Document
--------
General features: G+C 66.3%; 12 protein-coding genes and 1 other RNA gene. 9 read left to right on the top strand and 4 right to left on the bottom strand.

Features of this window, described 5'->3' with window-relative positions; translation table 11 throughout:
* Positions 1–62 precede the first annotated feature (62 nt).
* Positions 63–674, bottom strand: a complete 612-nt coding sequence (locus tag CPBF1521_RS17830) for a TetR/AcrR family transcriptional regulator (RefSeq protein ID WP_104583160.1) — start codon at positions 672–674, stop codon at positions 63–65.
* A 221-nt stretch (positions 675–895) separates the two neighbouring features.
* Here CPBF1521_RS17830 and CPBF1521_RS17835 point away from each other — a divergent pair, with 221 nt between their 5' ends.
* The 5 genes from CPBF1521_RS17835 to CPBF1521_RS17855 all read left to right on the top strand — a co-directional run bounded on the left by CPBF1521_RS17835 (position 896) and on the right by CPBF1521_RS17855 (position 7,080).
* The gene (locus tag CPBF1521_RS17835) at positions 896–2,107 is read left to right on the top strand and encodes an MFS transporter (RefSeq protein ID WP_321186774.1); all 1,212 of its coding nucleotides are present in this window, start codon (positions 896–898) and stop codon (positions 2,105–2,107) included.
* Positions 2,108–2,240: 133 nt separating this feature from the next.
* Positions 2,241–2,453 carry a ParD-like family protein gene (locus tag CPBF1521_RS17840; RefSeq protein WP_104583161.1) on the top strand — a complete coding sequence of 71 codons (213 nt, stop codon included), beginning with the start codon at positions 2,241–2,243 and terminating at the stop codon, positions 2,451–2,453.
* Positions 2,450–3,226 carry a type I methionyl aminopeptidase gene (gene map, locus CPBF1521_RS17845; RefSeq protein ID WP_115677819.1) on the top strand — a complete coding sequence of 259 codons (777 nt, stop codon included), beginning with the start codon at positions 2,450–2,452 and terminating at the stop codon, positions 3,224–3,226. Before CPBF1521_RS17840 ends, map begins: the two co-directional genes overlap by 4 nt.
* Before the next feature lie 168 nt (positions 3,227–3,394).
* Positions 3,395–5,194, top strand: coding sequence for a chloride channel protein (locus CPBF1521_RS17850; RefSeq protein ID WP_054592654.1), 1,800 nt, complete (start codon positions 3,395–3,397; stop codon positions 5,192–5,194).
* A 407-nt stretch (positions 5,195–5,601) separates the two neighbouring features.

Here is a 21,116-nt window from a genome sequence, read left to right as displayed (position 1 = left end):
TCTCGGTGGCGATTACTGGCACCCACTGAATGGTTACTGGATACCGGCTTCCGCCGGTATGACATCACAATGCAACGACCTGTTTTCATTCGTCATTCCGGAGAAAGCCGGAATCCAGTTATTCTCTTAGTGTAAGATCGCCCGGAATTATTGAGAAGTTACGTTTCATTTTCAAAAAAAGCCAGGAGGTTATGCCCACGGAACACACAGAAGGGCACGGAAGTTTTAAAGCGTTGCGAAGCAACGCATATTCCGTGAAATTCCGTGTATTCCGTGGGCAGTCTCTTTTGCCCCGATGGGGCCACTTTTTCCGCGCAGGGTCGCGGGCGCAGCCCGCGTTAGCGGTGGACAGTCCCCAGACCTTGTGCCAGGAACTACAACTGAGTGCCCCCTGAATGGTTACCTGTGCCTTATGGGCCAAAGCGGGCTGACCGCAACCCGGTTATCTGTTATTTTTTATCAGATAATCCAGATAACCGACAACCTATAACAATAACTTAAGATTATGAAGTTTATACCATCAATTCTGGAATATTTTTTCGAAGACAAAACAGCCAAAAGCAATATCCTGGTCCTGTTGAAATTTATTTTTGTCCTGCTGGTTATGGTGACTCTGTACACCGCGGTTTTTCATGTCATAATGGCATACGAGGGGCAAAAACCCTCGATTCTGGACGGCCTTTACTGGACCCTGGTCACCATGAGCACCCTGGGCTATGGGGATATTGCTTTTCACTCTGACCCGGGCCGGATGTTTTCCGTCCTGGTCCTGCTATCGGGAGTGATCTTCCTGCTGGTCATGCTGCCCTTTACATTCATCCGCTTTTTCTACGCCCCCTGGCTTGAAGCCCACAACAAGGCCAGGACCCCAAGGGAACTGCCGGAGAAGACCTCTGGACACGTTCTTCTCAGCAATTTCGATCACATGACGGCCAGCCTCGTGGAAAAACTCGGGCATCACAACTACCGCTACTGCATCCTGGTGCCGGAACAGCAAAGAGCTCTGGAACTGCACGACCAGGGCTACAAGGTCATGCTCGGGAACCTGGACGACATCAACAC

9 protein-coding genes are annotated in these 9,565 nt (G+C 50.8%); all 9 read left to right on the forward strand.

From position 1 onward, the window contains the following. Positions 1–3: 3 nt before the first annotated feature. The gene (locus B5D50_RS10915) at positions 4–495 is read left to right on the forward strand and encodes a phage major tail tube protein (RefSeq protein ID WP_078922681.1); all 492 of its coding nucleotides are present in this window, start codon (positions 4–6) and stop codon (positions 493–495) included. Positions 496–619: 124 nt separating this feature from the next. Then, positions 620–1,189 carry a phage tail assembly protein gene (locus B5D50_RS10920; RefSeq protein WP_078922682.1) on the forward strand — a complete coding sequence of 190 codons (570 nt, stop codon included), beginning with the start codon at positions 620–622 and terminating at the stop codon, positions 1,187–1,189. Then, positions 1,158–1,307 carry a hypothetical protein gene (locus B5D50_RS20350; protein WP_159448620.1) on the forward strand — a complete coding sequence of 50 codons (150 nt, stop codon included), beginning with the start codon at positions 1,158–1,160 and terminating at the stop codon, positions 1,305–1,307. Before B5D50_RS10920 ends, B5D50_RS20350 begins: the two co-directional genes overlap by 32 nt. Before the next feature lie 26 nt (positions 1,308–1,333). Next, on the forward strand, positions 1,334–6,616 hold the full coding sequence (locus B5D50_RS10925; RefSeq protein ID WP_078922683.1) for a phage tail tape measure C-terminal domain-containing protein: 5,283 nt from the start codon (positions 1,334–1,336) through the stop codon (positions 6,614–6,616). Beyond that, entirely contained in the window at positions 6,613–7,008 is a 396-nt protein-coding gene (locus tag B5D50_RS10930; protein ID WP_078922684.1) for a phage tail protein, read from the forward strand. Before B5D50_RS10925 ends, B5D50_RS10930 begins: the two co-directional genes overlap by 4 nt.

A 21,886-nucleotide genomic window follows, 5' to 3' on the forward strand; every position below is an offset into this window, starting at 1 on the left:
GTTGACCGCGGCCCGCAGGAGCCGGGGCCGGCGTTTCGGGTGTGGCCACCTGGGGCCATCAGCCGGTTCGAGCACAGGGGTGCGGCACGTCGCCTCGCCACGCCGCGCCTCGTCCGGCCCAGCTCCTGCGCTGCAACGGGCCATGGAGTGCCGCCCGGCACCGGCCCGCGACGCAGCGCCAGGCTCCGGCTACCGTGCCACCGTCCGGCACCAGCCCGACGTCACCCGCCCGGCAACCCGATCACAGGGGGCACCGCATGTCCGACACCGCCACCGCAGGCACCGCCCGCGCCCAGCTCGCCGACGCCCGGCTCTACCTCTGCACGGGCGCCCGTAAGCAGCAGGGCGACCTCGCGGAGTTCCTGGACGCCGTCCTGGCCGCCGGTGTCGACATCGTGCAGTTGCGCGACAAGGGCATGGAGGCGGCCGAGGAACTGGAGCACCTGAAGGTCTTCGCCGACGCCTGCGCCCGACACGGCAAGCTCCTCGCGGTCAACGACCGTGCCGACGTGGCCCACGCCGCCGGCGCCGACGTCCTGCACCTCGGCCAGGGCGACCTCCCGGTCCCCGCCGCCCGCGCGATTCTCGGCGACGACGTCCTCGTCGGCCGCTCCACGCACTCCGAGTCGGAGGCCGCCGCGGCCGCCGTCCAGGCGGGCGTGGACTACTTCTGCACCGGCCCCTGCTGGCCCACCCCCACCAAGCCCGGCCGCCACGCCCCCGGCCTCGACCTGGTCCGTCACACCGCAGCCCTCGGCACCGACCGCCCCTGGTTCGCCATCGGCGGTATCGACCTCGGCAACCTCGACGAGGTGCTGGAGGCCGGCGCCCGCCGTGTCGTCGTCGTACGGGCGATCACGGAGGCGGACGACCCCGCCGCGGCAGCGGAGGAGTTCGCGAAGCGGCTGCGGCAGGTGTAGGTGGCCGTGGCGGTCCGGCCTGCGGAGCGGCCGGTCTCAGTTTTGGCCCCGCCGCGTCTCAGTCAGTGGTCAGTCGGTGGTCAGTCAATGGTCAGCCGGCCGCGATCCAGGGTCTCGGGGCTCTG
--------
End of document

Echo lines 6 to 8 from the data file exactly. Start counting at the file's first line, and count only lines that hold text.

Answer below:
* Here CPBF1521_RS17830 and CPBF1521_RS17835 point away from each other — a divergent pair, with 221 nt between their 5' ends.
* The 5 genes from CPBF1521_RS17835 to CPBF1521_RS17855 all read left to right on the top strand — a co-directional run bounded on the left by CPBF1521_RS17835 (position 896) and on the right by CPBF1521_RS17855 (position 7,080).
* The gene (locus tag CPBF1521_RS17835) at positions 896–2,107 is read left to right on the top strand and encodes an MFS transporter (RefSeq protein ID WP_321186774.1); all 1,212 of its coding nucleotides are present in this window, start codon (positions 896–898) and stop codon (positions 2,105–2,107) included.